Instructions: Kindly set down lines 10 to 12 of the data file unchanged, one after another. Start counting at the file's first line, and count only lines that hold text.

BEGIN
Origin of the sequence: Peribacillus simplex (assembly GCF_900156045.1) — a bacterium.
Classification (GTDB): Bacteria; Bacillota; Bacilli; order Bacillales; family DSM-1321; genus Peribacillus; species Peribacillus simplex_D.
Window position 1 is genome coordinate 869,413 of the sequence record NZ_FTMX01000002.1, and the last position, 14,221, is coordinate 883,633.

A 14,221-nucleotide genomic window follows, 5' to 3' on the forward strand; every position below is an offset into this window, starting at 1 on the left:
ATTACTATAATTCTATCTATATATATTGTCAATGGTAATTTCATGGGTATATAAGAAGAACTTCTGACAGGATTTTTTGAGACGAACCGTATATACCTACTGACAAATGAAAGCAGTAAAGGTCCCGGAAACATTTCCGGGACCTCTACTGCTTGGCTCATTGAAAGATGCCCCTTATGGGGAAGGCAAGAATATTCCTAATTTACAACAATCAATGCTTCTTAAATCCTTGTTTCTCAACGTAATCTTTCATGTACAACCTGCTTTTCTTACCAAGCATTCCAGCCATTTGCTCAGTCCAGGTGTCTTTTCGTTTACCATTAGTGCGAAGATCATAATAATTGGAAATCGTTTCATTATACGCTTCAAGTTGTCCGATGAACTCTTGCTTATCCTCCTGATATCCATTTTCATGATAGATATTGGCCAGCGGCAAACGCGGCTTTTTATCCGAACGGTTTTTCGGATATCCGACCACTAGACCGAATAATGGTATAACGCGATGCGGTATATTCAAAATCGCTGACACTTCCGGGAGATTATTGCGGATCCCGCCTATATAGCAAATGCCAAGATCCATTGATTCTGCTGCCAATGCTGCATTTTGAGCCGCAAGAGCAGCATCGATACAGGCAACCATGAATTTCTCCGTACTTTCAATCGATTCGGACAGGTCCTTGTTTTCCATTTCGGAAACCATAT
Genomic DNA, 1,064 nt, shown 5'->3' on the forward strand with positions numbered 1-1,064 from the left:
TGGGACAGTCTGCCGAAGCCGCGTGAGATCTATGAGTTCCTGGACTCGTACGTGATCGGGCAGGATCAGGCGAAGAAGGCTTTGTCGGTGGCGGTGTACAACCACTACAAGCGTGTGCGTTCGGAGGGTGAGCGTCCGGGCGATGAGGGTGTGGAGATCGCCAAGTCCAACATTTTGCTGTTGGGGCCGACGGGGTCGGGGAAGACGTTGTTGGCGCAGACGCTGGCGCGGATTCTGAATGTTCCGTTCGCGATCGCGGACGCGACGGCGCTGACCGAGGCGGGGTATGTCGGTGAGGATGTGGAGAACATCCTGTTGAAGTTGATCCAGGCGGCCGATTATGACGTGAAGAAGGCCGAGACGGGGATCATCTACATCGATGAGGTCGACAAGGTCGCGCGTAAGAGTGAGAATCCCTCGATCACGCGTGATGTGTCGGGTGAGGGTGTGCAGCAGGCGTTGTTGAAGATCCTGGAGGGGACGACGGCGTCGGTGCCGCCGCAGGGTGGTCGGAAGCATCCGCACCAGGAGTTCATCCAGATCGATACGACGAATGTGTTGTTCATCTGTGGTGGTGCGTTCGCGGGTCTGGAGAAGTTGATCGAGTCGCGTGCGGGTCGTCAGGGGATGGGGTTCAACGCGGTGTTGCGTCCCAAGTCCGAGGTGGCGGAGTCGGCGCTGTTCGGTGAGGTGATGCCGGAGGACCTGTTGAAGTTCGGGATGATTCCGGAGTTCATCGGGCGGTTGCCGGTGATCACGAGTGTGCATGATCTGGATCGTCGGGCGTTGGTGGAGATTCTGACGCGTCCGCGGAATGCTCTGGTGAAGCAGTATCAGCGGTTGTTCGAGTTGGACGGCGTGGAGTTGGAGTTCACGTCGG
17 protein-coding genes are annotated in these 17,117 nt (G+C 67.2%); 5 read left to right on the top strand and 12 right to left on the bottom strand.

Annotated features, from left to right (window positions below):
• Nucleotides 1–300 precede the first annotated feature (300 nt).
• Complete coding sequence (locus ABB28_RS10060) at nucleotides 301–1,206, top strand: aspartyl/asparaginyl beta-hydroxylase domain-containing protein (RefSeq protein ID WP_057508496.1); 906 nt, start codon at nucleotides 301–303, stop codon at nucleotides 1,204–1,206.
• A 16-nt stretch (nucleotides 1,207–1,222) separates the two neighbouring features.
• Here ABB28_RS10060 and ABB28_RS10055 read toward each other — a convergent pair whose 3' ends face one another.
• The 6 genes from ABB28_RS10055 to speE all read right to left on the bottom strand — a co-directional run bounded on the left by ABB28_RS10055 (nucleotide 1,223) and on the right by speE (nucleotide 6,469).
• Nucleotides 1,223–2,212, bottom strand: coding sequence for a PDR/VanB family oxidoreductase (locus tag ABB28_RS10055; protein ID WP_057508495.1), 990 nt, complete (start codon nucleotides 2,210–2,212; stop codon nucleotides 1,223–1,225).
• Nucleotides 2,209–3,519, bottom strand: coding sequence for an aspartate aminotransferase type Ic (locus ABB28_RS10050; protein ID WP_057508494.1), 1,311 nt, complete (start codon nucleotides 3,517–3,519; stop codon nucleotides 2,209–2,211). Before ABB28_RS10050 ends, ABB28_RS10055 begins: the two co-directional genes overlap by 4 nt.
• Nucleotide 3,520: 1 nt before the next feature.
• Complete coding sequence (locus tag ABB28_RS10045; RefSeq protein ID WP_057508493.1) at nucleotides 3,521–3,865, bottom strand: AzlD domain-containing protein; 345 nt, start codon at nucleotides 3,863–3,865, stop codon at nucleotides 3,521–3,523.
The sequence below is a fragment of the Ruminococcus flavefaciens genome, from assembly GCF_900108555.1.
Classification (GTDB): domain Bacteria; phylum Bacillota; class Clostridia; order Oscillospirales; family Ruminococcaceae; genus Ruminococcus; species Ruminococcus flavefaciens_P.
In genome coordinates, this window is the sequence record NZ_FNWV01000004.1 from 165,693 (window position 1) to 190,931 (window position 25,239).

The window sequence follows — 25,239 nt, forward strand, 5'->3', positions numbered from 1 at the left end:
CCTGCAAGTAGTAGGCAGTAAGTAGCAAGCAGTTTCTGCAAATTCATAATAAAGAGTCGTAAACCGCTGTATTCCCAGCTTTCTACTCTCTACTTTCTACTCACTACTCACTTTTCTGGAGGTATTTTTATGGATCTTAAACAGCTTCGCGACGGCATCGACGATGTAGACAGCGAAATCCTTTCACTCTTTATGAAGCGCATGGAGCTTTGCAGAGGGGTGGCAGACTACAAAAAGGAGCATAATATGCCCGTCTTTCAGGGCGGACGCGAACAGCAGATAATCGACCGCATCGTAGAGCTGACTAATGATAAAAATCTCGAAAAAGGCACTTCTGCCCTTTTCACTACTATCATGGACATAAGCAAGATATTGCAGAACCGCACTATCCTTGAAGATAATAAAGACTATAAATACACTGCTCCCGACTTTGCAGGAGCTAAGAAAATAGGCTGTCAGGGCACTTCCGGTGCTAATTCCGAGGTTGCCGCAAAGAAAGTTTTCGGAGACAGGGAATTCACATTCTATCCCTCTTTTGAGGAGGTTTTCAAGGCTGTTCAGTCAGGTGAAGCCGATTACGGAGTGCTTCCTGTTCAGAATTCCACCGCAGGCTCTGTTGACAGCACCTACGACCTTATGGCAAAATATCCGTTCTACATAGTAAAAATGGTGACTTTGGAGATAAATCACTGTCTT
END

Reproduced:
• Nucleotides 1–300 precede the first annotated feature (300 nt).
• Complete coding sequence (locus ABB28_RS10060) at nucleotides 301–1,206, top strand: aspartyl/asparaginyl beta-hydroxylase domain-containing protein (RefSeq protein ID WP_057508496.1); 906 nt, start codon at nucleotides 301–303, stop codon at nucleotides 1,204–1,206.
• A 16-nt stretch (nucleotides 1,207–1,222) separates the two neighbouring features.